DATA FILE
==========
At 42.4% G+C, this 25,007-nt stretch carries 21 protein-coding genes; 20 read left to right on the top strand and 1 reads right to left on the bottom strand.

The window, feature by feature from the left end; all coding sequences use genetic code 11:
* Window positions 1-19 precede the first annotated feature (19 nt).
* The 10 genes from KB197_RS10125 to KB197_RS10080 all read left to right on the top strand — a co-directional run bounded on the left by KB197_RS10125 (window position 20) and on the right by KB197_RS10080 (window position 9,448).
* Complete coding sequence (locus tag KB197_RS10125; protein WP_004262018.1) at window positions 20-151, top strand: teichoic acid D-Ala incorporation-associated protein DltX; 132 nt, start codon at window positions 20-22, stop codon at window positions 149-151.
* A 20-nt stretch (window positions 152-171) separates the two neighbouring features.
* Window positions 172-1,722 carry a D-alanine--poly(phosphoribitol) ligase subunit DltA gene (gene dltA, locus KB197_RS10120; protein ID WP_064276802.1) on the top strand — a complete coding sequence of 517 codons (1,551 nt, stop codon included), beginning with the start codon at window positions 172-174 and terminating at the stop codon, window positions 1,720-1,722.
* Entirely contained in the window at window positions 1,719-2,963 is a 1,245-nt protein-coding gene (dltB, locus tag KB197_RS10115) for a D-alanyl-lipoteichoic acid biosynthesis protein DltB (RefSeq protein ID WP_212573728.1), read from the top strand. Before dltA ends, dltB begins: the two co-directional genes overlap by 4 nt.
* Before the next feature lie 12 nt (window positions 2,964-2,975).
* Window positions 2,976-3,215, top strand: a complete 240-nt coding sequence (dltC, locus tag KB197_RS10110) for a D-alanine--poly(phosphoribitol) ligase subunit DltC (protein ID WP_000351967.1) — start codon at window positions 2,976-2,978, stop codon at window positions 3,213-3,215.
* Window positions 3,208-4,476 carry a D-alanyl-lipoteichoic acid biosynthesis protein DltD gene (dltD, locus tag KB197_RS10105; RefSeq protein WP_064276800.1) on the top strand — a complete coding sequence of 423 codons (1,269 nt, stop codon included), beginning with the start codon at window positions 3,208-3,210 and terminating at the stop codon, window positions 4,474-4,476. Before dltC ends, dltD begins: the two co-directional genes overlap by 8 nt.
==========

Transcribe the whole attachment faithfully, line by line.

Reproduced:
At 42.4% G+C, this 25,007-nt stretch carries 21 protein-coding genes; 20 read left to right on the top strand and 1 reads right to left on the bottom strand.

The window, feature by feature from the left end; all coding sequences use genetic code 11:
* Window positions 1-19 precede the first annotated feature (19 nt).
* The 10 genes from KB197_RS10125 to KB197_RS10080 all read left to right on the top strand — a co-directional run bounded on the left by KB197_RS10125 (window position 20) and on the right by KB197_RS10080 (window position 9,448).
* Complete coding sequence (locus tag KB197_RS10125; protein WP_004262018.1) at window positions 20-151, top strand: teichoic acid D-Ala incorporation-associated protein DltX; 132 nt, start codon at window positions 20-22, stop codon at window positions 149-151.
* A 20-nt stretch (window positions 152-171) separates the two neighbouring features.
* Window positions 172-1,722 carry a D-alanine--poly(phosphoribitol) ligase subunit DltA gene (gene dltA, locus KB197_RS10120; protein ID WP_064276802.1) on the top strand — a complete coding sequence of 517 codons (1,551 nt, stop codon included), beginning with the start codon at window positions 172-174 and terminating at the stop codon, window positions 1,720-1,722.
* Entirely contained in the window at window positions 1,719-2,963 is a 1,245-nt protein-coding gene (dltB, locus tag KB197_RS10115) for a D-alanyl-lipoteichoic acid biosynthesis protein DltB (RefSeq protein ID WP_212573728.1), read from the top strand. Before dltA ends, dltB begins: the two co-directional genes overlap by 4 nt.
* Before the next feature lie 12 nt (window positions 2,964-2,975).
* Window positions 2,976-3,215, top strand: a complete 240-nt coding sequence (dltC, locus tag KB197_RS10110) for a D-alanine--poly(phosphoribitol) ligase subunit DltC (protein ID WP_000351967.1) — start codon at window positions 2,976-2,978, stop codon at window positions 3,213-3,215.
* Window positions 3,208-4,476 carry a D-alanyl-lipoteichoic acid biosynthesis protein DltD gene (dltD, locus tag KB197_RS10105; RefSeq protein WP_064276800.1) on the top strand — a complete coding sequence of 423 codons (1,269 nt, stop codon included), beginning with the start codon at window positions 3,208-3,210 and terminating at the stop codon, window positions 4,474-4,476. Before dltC ends, dltD begins: the two co-directional genes overlap by 8 nt.